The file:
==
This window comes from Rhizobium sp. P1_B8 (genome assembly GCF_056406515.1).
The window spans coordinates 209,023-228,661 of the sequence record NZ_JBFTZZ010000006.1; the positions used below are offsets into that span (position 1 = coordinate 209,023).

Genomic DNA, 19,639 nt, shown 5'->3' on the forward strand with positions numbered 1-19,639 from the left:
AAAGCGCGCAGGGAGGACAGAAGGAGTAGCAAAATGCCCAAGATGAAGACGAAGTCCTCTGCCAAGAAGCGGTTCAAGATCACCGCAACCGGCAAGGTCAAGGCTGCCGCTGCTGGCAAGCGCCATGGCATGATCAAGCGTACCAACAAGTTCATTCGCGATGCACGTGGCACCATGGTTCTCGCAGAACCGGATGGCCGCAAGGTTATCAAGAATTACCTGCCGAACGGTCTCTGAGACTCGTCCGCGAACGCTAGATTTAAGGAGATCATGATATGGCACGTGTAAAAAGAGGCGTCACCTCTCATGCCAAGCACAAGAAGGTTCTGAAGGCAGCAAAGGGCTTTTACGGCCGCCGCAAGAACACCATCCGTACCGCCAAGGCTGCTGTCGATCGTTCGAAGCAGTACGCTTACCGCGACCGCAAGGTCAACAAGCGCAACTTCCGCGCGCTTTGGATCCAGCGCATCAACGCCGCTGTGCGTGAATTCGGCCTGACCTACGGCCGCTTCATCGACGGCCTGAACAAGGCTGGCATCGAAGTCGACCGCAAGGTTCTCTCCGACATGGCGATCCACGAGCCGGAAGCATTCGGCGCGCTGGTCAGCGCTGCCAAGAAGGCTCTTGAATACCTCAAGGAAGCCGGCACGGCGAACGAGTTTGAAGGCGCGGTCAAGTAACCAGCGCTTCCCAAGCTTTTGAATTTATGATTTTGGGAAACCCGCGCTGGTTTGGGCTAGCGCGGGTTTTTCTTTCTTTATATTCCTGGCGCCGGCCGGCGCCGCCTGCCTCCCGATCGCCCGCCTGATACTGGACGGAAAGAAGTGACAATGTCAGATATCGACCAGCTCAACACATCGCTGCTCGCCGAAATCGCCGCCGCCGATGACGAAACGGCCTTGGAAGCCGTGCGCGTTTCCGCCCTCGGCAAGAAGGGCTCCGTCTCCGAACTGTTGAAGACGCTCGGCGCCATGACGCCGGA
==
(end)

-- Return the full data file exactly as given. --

This window comes from Rhizobium sp. P1_B8 (genome assembly GCF_056406515.1).
The window spans coordinates 209,023-228,661 of the sequence record NZ_JBFTZZ010000006.1; the positions used below are offsets into that span (position 1 = coordinate 209,023).

Genomic DNA, 19,639 nt, shown 5'->3' on the forward strand with positions numbered 1-19,639 from the left:
AAAGCGCGCAGGGAGGACAGAAGGAGTAGCAAAATGCCCAAGATGAAGACGAAGTCCTCTGCCAAGAAGCGGTTCAAGATCACCGCAACCGGCAAGGTCAAGGCTGCCGCTGCTGGCAAGCGCCATGGCATGATCAAGCGTACCAACAAGTTCATTCGCGATGCACGTGGCACCATGGTTCTCGCAGAACCGGATGGCCGCAAGGTTATCAAGAATTACCTGCCGAACGGTCTCTGAGACTCGTCCGCGAACGCTAGATTTAAGGAGATCATGATATGGCACGTGTAAAAAGAGGCGTCACCTCTCATGCCAAGCACAAGAAGGTTCTGAAGGCAGCAAAGGGCTTTTACGGCCGCCGCAAGAACACCATCCGTACCGCCAAGGCTGCTGTCGATCGTTCGAAGCAGTACGCTTACCGCGACCGCAAGGTCAACAAGCGCAACTTCCGCGCGCTTTGGATCCAGCGCATCAACGCCGCTGTGCGTGAATTCGGCCTGACCTACGGCCGCTTCATCGACGGCCTGAACAAGGCTGGCATCGAAGTCGACCGCAAGGTTCTCTCCGACATGGCGATCCACGAGCCGGAAGCATTCGGCGCGCTGGTCAGCGCTGCCAAGAAGGCTCTTGAATACCTCAAGGAAGCCGGCACGGCGAACGAGTTTGAAGGCGCGGTCAAGTAACCAGCGCTTCCCAAGCTTTTGAATTTATGATTTTGGGAAACCCGCGCTGGTTTGGGCTAGCGCGGGTTTTTCTTTCTTTATATTCCTGGCGCCGGCCGGCGCCGCCTGCCTCCCGATCGCCCGCCTGATACTGGACGGAAAGAAGTGACAATGTCAGATATCGACCAGCTCAACACATCGCTGCTCGCCGAAATCGCCGCCGCCGATGACGAAACGGCCTTGGAAGCCGTGCGCGTTTCCGCCCTCGGCAAGAAGGGCTCCGTCTCCGAACTGTTGAAGACGCTCGGCGCCATGACGCCGGA